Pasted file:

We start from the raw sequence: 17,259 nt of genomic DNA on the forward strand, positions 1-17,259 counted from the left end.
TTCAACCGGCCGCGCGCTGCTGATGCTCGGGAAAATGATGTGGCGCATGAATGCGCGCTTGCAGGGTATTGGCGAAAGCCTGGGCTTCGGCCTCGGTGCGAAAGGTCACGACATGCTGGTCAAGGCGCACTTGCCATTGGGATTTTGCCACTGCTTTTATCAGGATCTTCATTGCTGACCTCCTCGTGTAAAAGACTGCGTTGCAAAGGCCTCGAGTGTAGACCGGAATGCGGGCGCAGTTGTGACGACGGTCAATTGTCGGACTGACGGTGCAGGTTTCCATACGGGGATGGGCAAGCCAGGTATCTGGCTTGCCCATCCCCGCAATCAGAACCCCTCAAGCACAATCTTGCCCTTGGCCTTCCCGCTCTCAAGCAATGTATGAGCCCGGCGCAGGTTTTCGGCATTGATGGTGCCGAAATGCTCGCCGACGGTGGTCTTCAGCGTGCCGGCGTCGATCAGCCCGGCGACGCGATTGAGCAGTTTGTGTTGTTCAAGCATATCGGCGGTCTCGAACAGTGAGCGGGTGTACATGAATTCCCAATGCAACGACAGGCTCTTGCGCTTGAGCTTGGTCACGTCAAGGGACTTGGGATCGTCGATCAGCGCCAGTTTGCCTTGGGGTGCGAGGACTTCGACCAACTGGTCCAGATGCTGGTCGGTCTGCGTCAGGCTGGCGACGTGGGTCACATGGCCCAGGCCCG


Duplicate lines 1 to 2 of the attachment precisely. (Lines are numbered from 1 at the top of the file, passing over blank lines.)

We start from the raw sequence: 17,259 nt of genomic DNA on the forward strand, positions 1-17,259 counted from the left end.
TTCAACCGGCCGCGCGCTGCTGATGCTCGGGAAAATGATGTGGCGCATGAATGCGCGCTTGCAGGGTATTGGCGAAAGCCTGGGCTTCGGCCTCGGTGCGAAAGGTCACGACATGCTGGTCAAGGCGCACTTGCCATTGGGATTTTGCCACTGCTTTTATCAGGATCTTCATTGCTGACCTCCTCGTGTAAAAGACTGCGTTGCAAAGGCCTCGAGTGTAGACCGGAATGCGGGCGCAGTTGTGACGACGGTCAATTGTCGGACTGACGGTGCAGGTTTCCATACGGGGATGGGCAAGCCAGGTATCTGGCTTGCCCATCCCCGCAATCAGAACCCCTCAAGCACAATCTTGCCCTTGGCCTTCCCGCTCTCAAGCAATGTATGAGCCCGGCGCAGGTTTTCGGCATTGATGGTGCCGAAATGCTCGCCGACGGTGGTCTTCAGCGTGCCGGCGTCGATCAGCCCGGCGACGCGATTGAGCAGTTTGTGTTGTTCAAGCATATCGGCGGTCTCGAACAGTGAGCGGGTGTACATGAATTCCCAATGCAACGACAGGCTCTTGCGCTTGAGCTTGGTCACGTCAAGGGACTTGGGATCGTCGATCAGCGCCAGTTTGCCTTGGGGTGCGAGGACTTCGACCAACTGGTCCAGATGCTGGTCGGTCTGCGTCAGGCTGGCGACGTGGGTCACATGGCCCAGGCCCG